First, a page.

Blaise Drummond’s title for his third exhibition in our gallery immediately provides a significant insight into the overall conception of the show. Great Nature® as a registered trademark aptly describes the potential for conflict and the contradictions within the debate about the environment. For many years now, Drummond has been fascinated by the complex set of relations which situates nature, as an essential part of human existence, somewhere between desire and profit.
The titles of Drummond’s earlier works likewise reveal valuable information about meaningful references to philosophical, literary and art-historical sources. We discover connections to pioneers of American land art, such as Robert Smithson (1938–1973), to historians, such as Lewis Mumford (1895–1990), or writers like Henry David Thoreau (1817–1862) or Leo Tolstoy (1828–1910). What these individuals have in common is the endeavour to create a self-determined living environment free from or beyond the constraints of a materialistic society
The illustration presents a current canvas by Drummond, entitled When The Cathedrals Were White (illustr. bottom right). Drummond is alluding to a seminal text by Le Corbusier »Quand les cathédrales étaient blanches. Voyage au pays des timides.1937« in his interpretation of Corot’s Chartres Cathedral from 1830. Corot’s work was painted during the French Revolution when the artist was forced to flee Paris and take up residence temporarily in the country. The work bears distinct traces of his trip to Italy; the light in the painting and the stringent composition coincide with a typically generic choice of motif for Corot. What is interesting and illuminating here is the visual analogy that Drummond succeeds in drawing: he replaces Corot’s pictorial motifs with elements from his own and modernism’s vernacular, creating an almost surreal pictorial world with specific references to the present.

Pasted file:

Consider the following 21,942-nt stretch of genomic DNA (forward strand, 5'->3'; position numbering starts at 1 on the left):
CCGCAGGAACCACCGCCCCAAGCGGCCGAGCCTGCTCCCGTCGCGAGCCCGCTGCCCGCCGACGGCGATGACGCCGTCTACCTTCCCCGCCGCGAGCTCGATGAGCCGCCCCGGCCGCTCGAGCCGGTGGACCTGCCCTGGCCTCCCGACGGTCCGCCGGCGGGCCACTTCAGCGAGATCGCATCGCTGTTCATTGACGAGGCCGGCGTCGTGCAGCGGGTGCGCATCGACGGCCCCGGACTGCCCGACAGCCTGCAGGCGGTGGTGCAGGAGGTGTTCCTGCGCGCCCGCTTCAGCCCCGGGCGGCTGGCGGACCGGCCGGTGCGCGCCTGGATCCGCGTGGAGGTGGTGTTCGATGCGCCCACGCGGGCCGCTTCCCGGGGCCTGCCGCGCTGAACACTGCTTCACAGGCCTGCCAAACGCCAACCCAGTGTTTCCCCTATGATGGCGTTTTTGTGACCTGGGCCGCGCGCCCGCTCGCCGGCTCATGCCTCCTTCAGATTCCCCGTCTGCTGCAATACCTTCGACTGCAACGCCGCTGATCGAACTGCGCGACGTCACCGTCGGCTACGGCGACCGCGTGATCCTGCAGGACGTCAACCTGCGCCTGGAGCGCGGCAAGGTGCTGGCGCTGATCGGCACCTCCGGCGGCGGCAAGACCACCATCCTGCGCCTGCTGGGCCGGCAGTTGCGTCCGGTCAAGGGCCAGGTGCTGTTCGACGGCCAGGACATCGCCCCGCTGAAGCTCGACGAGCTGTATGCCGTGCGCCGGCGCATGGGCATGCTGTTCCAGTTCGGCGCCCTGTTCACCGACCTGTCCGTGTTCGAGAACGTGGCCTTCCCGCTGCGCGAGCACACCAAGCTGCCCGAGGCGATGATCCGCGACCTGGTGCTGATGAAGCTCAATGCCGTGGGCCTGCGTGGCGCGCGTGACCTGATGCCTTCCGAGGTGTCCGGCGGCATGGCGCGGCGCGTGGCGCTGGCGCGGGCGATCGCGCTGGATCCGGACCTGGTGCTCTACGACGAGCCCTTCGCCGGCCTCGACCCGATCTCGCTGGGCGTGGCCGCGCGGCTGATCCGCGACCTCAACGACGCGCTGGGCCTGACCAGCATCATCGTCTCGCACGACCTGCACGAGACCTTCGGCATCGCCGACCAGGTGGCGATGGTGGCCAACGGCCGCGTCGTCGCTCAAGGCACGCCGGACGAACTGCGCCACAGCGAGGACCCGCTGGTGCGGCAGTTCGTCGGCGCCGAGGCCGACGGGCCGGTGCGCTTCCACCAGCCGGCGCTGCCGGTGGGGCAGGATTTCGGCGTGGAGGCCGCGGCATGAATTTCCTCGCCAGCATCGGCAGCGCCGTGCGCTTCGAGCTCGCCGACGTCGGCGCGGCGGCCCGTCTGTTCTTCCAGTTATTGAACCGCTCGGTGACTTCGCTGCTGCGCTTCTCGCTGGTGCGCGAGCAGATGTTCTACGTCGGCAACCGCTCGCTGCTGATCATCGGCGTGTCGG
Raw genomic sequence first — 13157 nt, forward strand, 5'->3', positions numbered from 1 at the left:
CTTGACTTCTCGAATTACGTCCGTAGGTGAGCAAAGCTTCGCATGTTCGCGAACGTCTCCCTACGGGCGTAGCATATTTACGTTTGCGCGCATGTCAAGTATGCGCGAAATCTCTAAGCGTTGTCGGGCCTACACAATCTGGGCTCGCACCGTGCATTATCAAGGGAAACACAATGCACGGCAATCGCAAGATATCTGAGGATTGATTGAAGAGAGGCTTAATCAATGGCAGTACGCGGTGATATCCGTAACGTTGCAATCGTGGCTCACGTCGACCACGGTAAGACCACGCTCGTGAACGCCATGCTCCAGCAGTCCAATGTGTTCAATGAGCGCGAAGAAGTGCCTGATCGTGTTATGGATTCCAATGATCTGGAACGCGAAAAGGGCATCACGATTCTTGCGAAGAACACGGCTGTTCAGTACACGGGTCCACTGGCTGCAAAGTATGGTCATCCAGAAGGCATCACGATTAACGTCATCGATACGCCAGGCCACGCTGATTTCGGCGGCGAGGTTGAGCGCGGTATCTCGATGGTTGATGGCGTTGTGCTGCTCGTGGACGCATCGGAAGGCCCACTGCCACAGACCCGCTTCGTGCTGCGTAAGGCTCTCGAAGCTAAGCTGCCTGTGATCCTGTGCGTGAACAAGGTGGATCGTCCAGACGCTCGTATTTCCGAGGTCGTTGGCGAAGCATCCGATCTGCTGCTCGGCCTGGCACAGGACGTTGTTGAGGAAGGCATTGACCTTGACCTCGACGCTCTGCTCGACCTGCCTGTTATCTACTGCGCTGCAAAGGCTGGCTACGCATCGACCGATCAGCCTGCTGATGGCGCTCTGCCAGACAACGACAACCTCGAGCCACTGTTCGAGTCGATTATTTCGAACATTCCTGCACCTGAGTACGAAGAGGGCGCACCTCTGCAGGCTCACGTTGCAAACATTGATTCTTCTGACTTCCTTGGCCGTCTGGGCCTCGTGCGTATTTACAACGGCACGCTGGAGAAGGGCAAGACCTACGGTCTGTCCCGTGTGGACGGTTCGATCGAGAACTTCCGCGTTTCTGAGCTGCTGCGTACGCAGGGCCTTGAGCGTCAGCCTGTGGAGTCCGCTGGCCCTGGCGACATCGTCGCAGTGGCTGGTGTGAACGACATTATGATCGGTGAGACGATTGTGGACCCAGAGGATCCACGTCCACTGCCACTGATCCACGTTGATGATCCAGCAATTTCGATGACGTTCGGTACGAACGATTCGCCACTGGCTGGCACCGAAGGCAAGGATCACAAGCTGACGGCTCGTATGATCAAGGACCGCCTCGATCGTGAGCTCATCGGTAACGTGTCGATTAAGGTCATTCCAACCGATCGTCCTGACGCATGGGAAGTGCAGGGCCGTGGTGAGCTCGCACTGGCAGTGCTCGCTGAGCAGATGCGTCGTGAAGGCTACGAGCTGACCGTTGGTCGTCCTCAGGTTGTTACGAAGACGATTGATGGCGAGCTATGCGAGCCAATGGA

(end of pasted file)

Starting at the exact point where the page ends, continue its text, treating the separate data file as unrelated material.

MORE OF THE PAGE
Well-versed in the utopian dimensions of modernism, articulated nowhere more boldly than in the architecture of the twentieth century, Drummond’s paintings oscillate between the failure of these ideals and the desire for a new beginning. Frank Lloyd Wright’s principle of dispensing with walls in favour of an open plan affording more light and space, finds consummate expression in his house »Fallingwater«, built between 1935 and 1939 in Pennsylvania, USA. Drummond’s compositions follow this logic when he knits together motif fragments and the white surface of the canvas in such a way that the gaps themselves create spaces, functioning as potential centres of energy. The buildings in Drummond’s works not only quote icons of modernism, but also primitive dwellings as the topoi of human civilisation.
Although architecture is juxtaposed with nature in Blaise Drummond’s paintings, it is also fragmentary in its representation. Sections of landscape, such as groups of trees are made up of drippings or decalcomania. Upon closer inspection, it is possible to pick out precisely drawn or painted, miniature birds or plants.
The empty sections create space and scope for things and simultaneously situate the heterogeneous pictorial elements. Each individual element appears to be floating in a precarious equilibrium on the white surface of the canvas, as though they had found their ideal resting place, albeit briefly. The sense of harmony created in the composition has a fleeting quality similar to that of a natural phenomenon, recalling the poetic form of haiku. The German Haiku Society provides the following definition: »Fragmentary, incomplete and open-ended textual elements, which can only be completed through the individual reader’s personal experience, are also a characteristic feature [of haiku]. Not everything is said in the test, feelings are only seldom named, as they are supposed to accessed through the presentation of specific things and the overall context.« Here is an example by the great master, Matsuo Bashô (1644–1694): »an ancient pond / a frog jumps in / the splash of water.«